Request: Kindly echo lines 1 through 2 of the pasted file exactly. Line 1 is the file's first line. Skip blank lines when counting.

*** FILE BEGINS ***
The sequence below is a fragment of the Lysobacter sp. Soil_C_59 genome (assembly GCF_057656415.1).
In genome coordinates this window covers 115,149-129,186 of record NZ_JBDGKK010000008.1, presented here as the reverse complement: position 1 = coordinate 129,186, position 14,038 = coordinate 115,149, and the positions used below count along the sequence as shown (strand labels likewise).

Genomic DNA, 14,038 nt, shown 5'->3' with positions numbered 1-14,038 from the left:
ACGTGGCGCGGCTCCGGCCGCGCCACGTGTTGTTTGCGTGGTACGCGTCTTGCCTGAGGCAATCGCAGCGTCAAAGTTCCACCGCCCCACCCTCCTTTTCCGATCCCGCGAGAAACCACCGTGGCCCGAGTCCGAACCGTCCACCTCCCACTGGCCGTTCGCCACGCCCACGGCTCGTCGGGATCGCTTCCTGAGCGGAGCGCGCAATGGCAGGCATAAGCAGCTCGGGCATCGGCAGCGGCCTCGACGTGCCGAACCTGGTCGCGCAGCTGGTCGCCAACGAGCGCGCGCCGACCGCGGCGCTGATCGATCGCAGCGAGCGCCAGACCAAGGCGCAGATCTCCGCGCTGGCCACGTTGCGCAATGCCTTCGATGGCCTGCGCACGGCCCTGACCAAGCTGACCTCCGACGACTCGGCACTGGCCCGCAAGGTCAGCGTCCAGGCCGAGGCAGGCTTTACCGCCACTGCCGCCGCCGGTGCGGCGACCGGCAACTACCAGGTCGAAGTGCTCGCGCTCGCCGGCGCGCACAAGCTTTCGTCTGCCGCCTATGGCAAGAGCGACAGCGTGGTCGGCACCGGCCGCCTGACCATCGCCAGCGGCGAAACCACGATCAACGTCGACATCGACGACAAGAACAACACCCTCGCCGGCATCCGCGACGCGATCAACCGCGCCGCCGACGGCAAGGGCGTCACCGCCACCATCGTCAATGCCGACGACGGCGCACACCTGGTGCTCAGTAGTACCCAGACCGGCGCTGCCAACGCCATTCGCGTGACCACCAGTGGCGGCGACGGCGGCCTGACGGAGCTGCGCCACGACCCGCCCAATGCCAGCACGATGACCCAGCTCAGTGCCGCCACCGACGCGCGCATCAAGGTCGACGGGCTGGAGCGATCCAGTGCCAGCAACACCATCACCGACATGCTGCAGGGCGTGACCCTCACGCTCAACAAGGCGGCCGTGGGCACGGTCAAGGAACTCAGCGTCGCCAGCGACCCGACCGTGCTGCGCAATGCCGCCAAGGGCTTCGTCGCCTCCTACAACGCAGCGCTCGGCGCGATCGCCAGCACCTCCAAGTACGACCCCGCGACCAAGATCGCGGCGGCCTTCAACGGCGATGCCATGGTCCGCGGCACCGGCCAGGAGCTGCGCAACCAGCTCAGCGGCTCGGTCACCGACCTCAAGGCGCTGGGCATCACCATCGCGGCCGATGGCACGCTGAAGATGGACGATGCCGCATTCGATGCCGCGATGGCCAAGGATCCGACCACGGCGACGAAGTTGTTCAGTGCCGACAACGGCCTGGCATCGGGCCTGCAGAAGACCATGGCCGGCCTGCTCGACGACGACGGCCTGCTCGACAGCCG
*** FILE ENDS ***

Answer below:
The sequence below is a fragment of the Lysobacter sp. Soil_C_59 genome (assembly GCF_057656415.1).
In genome coordinates this window covers 115,149-129,186 of record NZ_JBDGKK010000008.1, presented here as the reverse complement: position 1 = coordinate 129,186, position 14,038 = coordinate 115,149, and the positions used below count along the sequence as shown (strand labels likewise).